The G.O.P. Donor Great Resignation

Major donors remain on the sidelines, and are now unlikely to encourage the party to consolidate around a Trump alternative. Photo: Scott Eisen/Getty Images
Theodore Schleifer
December 12, 2023

Just over eight years ago, on the eve of the last open Republican primary, hedge fund founder Paul Singer hit send on an 1,100 word email that he hoped would be a clarion call to his fellow billionaires, declaring that he had “decided to support Senator Marco Rubio,” and urging them to open their checkbooks, too. It was October 2015, and donors were struggling to coalesce behind a challenger to Donald Trump. Singer whipped and whipped, and his first event for Rubio raised some $3 million—the Florida senator’s single biggest fundraiser—and for the next few months he seemed to levitate in the polls until he eventually suspended his campaign, after placing second to Trump in his home state.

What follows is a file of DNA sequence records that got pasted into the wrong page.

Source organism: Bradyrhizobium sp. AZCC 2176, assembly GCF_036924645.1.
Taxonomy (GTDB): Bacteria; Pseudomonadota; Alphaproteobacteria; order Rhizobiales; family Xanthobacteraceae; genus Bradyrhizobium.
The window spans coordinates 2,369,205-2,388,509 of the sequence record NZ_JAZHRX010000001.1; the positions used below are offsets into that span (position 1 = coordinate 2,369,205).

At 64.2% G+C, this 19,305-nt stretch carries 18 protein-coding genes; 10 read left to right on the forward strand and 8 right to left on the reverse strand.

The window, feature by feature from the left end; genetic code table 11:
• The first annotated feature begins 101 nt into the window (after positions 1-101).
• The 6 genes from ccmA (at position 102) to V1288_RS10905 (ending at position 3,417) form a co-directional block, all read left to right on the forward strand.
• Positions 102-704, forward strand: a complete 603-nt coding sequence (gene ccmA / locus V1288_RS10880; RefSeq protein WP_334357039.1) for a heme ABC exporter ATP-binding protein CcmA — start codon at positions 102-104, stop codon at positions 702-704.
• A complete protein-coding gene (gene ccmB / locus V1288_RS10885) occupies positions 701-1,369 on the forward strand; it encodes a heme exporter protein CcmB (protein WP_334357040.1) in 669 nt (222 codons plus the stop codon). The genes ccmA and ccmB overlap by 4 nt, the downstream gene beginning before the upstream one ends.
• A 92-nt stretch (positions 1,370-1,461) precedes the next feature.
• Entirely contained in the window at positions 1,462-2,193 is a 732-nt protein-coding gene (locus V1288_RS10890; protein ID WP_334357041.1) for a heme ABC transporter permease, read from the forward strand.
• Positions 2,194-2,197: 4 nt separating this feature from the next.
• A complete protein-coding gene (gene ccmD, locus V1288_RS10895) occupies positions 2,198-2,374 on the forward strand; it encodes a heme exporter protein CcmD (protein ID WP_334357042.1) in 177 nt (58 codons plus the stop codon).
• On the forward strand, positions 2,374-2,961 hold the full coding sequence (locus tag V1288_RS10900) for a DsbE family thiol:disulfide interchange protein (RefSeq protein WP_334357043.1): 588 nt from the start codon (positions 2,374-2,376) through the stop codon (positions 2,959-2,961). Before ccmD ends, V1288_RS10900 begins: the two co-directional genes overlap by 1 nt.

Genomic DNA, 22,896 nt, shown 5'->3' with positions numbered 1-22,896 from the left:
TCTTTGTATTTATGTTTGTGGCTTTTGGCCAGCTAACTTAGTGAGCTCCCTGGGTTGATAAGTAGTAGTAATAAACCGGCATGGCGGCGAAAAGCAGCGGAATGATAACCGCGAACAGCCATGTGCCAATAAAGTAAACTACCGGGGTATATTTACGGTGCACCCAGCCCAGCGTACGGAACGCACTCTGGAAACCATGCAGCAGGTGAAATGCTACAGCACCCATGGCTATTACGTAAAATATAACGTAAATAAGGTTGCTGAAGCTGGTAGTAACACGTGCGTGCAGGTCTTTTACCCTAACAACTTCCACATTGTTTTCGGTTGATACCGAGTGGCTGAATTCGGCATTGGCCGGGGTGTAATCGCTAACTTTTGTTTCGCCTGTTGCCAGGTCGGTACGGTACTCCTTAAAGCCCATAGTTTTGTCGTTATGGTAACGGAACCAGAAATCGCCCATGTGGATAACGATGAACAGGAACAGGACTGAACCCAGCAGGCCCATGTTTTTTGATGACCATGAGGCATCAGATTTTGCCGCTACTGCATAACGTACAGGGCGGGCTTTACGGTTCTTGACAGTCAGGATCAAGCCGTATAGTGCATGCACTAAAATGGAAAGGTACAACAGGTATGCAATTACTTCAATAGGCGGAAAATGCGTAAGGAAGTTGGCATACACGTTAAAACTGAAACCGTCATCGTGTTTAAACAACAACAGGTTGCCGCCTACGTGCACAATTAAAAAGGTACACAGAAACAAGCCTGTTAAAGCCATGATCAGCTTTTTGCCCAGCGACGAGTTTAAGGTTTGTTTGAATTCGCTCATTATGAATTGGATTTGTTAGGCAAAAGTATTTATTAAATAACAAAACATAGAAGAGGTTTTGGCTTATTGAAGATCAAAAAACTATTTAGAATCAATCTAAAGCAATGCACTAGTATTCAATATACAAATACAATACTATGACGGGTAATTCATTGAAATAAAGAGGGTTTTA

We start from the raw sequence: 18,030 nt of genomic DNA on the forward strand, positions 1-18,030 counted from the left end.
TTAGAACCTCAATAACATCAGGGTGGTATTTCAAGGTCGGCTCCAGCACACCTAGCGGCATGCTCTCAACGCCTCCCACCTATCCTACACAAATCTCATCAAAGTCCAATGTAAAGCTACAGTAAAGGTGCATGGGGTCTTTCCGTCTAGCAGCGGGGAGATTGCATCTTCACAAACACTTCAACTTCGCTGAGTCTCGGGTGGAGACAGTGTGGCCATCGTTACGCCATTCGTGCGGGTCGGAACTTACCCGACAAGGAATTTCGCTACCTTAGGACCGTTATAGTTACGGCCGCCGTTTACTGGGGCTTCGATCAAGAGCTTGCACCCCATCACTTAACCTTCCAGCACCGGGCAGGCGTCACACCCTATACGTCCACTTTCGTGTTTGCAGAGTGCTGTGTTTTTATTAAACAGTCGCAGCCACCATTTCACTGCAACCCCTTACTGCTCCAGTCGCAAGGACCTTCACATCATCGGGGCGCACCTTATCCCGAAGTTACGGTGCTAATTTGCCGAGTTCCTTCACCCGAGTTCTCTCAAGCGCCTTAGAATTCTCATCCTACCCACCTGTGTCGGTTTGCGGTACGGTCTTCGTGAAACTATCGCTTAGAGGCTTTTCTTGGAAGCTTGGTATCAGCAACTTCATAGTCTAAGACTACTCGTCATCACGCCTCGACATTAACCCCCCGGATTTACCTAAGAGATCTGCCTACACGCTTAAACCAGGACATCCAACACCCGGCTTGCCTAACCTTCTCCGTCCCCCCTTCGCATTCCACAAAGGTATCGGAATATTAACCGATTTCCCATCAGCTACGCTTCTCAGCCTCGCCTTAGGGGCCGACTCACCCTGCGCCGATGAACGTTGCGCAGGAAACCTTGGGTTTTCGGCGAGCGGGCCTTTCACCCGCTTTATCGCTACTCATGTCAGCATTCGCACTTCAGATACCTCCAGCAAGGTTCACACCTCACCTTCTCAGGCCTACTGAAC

Nearly a decade later, the rules of engagement have been rewritten for many Republican donors. Six weeks after the same point in the 2024 cycle, no Singer-like force is emerging. Instead, many are overcome by an incredible sense of pre-Iowa déjà vu, even as the G.O.P.’s leading financiers debate what they can learn from 2016 and what, if anything, they can possibly do differently this time around. Perhaps, some argue, it’s not even worth trying.